A sign of the times.

One word or two?

By Nina Humphrey(née Burton)

Heading home from Orsett recently, a road sign suddenly caught my eye because it read ‘Laindon Hills’.   “I don’t believe it”, I exclaimed in true Victor Meldew style, “that’s not right, it should read 'Langdon Hills', whatever had the sign writer been thinking!”  On closer examination the road sign appeared to be very old, with a crest on top of the post showing ‘Orsett’, very similar to that which had once stood in front of the Fortune of War in Laindon. (See article Laindon Sign Post by Ken Porter).  I just had to take a photograph.

Photo: Illustrative image for the 'A sign of the times.' page

Nina Humphrey

A short distance further on we noticed a second equally very old sign post.  One section had obviously been replaced with a new board.  Perhaps the original sign had been ravaged by time or maybe damaged by a passing vehicle.  We will never know whether the original had also been misspelt, but the replacement is correctly spelt “Langdon Hills”.

Photo: Illustrative image for the 'A sign of the times.' page

Nina Humphrey

With signposts still on my mind, we left the Five Bells roundabout and turned into Nethermayne, where I noticed the sign “NETHERMAYNE.”

Photo: Illustrative image for the 'A sign of the times.' page

Nina Humphrey

After passing by the Hospital and approaching Roundacre roundabout I noticed two more road signs, both spelt with two words, “NETHER MAYNE”.
Photo: Illustrative image for the 'A sign of the times.' page

Nina Humphrey

I wonder if the sign writer had also been responsible for the two wrongly spelt signs in Basildon that remained in place for about 30 years i.e. Barnstaple instead of Barstable and Chelvedon instead of Chalvedon.  Both signs were eventually replaced with the correct spellings.

These days there is an Armada Close in Lee Chapel North, perhaps making amends for the previously wrongly spelt Almada Avenue which should have been Armada Avenue.

Nicoll Road was once changed to Nichol Road, but is now back as Nicholl.

A misspelt name can change the course of history.  My husband’s grandmother’s family came from Scotland where their name was McCohen.  After moving to England it somehow got changed to McGowan and that’s how it remained.

This page was added by Nina Humphrey(née Burton) on 04/08/2014.
Comments about this page (Add a comment about this page)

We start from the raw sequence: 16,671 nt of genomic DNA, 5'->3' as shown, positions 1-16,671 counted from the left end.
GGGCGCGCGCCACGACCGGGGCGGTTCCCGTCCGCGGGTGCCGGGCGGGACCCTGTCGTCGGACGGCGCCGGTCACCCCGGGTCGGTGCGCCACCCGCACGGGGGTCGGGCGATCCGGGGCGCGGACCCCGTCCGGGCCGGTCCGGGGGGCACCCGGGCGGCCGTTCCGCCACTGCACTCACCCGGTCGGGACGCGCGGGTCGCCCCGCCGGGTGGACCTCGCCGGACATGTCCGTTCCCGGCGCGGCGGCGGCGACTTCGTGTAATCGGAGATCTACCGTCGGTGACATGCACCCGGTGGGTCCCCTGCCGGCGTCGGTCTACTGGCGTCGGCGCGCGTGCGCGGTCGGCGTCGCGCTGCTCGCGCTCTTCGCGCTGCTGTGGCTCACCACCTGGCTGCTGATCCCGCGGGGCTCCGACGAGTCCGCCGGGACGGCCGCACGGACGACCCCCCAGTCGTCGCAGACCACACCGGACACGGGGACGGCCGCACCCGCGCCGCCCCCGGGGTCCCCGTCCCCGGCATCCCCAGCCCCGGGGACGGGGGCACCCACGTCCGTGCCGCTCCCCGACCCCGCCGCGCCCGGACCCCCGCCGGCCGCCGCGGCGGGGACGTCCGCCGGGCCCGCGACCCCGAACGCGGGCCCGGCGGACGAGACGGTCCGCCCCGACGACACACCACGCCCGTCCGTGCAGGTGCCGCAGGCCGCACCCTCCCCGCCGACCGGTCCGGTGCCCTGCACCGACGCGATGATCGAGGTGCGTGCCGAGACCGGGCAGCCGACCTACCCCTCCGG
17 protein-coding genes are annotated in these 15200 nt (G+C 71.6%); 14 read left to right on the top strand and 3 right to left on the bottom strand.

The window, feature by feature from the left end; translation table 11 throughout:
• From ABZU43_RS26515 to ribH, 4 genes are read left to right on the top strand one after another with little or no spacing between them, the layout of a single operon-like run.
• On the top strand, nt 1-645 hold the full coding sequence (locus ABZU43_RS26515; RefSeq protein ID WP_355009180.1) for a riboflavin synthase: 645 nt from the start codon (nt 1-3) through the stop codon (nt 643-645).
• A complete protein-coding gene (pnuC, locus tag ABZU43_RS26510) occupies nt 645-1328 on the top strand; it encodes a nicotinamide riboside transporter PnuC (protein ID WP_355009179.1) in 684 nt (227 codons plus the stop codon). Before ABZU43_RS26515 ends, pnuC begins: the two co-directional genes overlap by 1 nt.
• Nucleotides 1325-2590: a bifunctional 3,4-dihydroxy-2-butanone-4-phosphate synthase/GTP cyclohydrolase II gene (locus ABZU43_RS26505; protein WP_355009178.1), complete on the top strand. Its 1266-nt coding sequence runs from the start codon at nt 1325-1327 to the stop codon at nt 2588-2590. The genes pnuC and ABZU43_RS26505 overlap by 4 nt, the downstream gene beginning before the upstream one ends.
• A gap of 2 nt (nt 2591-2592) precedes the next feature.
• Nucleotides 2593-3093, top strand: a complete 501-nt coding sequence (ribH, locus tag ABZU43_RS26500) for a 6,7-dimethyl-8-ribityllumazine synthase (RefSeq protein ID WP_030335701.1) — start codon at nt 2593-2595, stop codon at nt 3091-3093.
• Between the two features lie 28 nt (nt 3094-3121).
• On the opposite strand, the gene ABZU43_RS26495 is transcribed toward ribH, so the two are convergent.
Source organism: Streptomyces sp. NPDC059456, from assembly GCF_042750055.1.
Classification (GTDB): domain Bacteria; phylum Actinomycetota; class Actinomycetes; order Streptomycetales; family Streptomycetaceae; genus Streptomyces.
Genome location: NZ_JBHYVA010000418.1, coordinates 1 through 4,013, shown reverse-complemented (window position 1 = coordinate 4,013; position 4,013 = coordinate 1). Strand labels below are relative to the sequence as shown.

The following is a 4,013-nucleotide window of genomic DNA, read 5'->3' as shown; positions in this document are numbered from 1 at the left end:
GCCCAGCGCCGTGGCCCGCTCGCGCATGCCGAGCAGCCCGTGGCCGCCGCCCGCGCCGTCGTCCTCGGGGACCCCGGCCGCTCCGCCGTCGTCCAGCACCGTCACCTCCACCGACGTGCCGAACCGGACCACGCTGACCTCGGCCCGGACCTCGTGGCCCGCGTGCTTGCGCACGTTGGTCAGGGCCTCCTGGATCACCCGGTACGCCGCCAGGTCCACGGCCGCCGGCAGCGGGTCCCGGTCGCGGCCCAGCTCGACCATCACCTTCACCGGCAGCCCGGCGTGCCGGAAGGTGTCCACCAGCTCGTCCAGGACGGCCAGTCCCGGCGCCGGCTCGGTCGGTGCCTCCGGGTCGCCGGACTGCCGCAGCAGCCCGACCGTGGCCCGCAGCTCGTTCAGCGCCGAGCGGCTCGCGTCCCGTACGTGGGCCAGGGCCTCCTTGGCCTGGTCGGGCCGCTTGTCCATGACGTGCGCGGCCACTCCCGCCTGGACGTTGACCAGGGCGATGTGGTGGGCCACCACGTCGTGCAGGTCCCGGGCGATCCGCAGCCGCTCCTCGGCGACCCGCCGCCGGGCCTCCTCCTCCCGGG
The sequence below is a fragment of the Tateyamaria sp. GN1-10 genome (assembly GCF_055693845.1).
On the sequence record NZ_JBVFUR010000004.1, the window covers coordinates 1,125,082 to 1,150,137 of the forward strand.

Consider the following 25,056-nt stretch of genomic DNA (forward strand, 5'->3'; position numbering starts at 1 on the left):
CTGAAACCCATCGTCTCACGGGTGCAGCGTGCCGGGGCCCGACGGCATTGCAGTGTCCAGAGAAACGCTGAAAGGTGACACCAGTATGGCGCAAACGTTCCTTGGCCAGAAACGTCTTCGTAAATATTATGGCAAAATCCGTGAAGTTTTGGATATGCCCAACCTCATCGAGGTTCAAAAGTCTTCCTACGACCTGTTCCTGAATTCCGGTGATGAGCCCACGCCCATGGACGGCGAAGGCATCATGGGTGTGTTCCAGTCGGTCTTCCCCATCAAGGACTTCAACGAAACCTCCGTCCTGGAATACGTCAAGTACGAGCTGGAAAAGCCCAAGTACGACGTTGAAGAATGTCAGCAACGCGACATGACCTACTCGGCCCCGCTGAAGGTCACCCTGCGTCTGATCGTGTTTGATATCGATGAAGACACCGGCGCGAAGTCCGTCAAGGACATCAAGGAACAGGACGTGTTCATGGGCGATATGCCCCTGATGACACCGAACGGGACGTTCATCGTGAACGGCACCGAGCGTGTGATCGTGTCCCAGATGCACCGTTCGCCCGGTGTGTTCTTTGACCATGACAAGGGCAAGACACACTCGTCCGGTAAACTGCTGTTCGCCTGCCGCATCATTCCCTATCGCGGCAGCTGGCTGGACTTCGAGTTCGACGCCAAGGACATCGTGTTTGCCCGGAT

Nichol Road was the spelling when we lived there from 1957- 1963. We always thought it was related to the much longer St Nicholas Lane which was the next parallel road going towards the railway station. I don't know who chose to rename it again - possibly the Chelveden person. It's always lovely to drive past and see Number 1 Nichol Road standing there, a great comfort and reminder of my school days.

By Richard Haines
On 27/03/2016

I lived in Langdon Hills in 1947.  I went to school there and I always called it by that name. It was a very lovely place to live and I loved it.

By Sandra Scott
On 21/03/2016

When I was growing up in Laindon, everybody local to me said 'Laindon Hills' but that might have just been laziness. We also called the woods past the water tower Coomb Woods.

By Sue Tripp (Nee Moore)
On 29/01/2015

I forgot to mention that Langdon Hills is mentioned in The Doomsday Book as  'Langenduna'. When at Langdon Hills Primary in the early fifties, I was told it means 'long hills'.

The Doomsday Book is on-line and says Langdon Hills is above Basildon.

I'm not sure we can go any further back than The Doomsday Book.  Ellen

By Ellen English Nee Burr
On 05/08/2014

Hi Rob,  I have a print that I got from Essex Records Office 1678 and it is written as Langdon Hills.  Regards Ellen.

By Ellen English Nee Burr
On 05/08/2014

Interesting indeed my friends ......however my Victorian print by William Bartlett  circa 1830 of the area under discussion clearly states it as....  Laindon Hill near Horndon Essex. You live and learn.

By Rob Wood
On 04/08/2014

If it were possible to do the research, I am sure we would discover that 90% of sign painters, registrars etc., would have come from 10% of the worst spellers in school.

By Alan Davies
On 04/08/2014

Hi Ellen.  Yes it’s fascinating isn’t it?  However I believe we covered this subject once before i.e. that in the past, various Registrars misspelt the place name when completing Birth, Marriage and Death certificates in the same way that some people still pronounce it wrongly as ‘Laindon Hills’.  I expect that was also the case with the sign writer.

It has always been Langdon Hills (meaning Long Hill - Lang meaning long, a 'Don' being a hill).   Its exact translation is “Long Hill Hills”.

The word Laindon is derived from something completely different.  I expect there will always be a few human errors made by those producing certificates, road signs, prints etc. Best wishes. 

By Nina Humphrey(née Burton)
On 04/08/2014

Hi Nina,

Yes, very interesting about signs for Langdon Hills/Laindon Hills.

Having done my family tree and quite a few born/married/died there I checked on the B.M.D. certs

My Birth is Langdon Hills

My Marriage is Langdon Hills

My Fathers Birth is Langdon Hills Orsett

My parents Marriage Langdon Hills Orsett

My Grandfather Edwin Burrs Birth is Laindon Hills 1883 Orsett

My Grandparent Burrs Marriage is Laindon Hills 1902 Orsett

Edwins death 1938 is Langdon Hills

Grt Grandfather George Burr and Louisa Partridge Marriage 1879 Laindon Hills

Georges death 1936 Langdon Hills

Louisa's death 1929 Langdon Hills died in Tilbury Hosp but reg address as Langdon Hills

Very Confusing

Regards Ellen

By Ellen English Nee Burr
On 04/08/2014
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